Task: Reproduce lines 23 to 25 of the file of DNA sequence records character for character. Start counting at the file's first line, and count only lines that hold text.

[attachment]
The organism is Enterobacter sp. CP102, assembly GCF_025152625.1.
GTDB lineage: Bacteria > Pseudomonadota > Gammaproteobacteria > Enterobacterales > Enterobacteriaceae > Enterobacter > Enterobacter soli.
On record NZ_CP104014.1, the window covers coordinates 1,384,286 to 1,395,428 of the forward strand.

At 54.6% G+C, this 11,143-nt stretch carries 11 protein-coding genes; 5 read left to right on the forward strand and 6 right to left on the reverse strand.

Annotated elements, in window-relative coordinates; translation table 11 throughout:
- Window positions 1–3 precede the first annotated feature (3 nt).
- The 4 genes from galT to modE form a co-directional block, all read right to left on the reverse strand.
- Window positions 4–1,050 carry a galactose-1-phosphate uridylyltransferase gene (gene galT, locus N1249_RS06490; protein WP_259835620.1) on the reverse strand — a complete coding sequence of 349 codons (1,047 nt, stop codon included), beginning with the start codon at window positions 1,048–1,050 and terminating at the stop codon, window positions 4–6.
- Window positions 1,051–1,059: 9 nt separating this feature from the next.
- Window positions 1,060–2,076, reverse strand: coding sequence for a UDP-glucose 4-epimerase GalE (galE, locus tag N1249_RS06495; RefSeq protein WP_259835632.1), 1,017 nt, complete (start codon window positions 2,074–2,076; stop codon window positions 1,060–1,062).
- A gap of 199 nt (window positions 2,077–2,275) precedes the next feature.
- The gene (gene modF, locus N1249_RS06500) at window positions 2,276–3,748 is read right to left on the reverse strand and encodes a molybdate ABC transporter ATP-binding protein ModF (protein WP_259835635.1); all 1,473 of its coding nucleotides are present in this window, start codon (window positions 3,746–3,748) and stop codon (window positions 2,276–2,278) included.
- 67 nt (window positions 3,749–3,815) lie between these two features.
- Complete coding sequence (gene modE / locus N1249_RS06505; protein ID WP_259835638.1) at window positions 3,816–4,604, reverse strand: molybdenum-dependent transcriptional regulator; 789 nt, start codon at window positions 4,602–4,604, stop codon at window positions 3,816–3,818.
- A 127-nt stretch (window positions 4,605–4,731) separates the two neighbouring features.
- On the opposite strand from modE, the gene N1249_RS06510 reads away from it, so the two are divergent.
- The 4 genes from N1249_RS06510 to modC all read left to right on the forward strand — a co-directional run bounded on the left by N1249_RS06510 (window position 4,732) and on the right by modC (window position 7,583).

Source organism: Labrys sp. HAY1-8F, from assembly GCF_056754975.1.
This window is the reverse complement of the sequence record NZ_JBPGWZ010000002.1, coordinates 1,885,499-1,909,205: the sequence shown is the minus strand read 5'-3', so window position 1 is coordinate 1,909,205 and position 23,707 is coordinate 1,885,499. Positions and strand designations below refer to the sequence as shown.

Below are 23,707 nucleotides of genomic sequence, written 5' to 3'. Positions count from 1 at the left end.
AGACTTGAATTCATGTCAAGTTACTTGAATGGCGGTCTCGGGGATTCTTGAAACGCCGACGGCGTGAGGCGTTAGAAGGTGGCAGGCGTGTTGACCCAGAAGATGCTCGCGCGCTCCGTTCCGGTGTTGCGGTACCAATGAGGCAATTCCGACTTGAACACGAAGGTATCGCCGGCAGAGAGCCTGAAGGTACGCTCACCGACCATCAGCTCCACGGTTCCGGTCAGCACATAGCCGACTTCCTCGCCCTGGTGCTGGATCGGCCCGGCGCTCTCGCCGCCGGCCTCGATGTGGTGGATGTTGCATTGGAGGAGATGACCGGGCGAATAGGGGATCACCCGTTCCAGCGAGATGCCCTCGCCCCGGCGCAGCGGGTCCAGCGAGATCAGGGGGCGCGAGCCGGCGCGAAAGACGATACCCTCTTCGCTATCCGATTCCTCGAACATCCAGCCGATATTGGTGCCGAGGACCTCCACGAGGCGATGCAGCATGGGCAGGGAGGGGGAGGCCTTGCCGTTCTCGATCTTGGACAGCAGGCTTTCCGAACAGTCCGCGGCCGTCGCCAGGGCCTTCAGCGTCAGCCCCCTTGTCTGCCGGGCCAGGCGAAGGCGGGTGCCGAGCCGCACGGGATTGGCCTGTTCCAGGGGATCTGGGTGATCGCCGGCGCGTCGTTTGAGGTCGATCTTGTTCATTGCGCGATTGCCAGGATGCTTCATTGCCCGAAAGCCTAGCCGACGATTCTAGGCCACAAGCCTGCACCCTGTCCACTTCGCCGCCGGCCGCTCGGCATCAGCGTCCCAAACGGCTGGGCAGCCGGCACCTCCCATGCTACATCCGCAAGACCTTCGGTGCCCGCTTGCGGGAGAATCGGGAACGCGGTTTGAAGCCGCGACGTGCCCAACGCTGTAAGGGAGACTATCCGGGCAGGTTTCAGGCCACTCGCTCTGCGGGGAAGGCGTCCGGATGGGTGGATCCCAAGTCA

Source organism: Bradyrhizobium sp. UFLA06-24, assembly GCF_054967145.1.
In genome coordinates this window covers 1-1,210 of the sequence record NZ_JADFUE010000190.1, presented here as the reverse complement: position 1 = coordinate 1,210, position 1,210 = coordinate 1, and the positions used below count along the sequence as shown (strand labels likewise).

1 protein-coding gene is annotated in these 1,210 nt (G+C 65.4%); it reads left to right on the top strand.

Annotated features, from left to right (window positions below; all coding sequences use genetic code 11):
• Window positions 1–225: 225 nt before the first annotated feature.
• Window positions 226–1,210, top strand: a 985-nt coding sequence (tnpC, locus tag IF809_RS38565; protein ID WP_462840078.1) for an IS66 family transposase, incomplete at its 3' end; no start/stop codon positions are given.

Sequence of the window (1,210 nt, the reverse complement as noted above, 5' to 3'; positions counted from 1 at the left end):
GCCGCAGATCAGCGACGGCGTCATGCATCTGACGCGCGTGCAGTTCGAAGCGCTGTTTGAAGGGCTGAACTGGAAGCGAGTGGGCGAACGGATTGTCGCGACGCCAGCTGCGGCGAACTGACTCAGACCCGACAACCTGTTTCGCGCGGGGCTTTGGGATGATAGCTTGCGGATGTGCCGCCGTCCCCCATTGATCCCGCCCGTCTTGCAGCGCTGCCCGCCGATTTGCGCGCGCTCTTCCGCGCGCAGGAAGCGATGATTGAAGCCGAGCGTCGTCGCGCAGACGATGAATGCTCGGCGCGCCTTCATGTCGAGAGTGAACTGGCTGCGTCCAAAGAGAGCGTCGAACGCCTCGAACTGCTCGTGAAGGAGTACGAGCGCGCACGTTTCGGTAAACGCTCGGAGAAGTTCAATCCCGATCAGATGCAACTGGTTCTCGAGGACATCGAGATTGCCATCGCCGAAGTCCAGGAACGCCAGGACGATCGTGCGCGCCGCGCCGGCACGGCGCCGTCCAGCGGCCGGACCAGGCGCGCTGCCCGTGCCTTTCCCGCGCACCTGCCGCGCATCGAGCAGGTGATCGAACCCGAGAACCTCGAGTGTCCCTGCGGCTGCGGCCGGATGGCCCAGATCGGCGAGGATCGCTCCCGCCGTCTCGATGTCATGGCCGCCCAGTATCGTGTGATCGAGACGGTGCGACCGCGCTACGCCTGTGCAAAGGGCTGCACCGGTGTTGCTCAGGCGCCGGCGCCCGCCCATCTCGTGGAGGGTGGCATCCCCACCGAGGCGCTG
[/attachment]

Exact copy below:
In genome coordinates this window covers 1-1,210 of the sequence record NZ_JADFUE010000190.1, presented here as the reverse complement: position 1 = coordinate 1,210, position 1,210 = coordinate 1, and the positions used below count along the sequence as shown (strand labels likewise).

1 protein-coding gene is annotated in these 1,210 nt (G+C 65.4%); it reads left to right on the top strand.

Annotated features, from left to right (window positions below; all coding sequences use genetic code 11):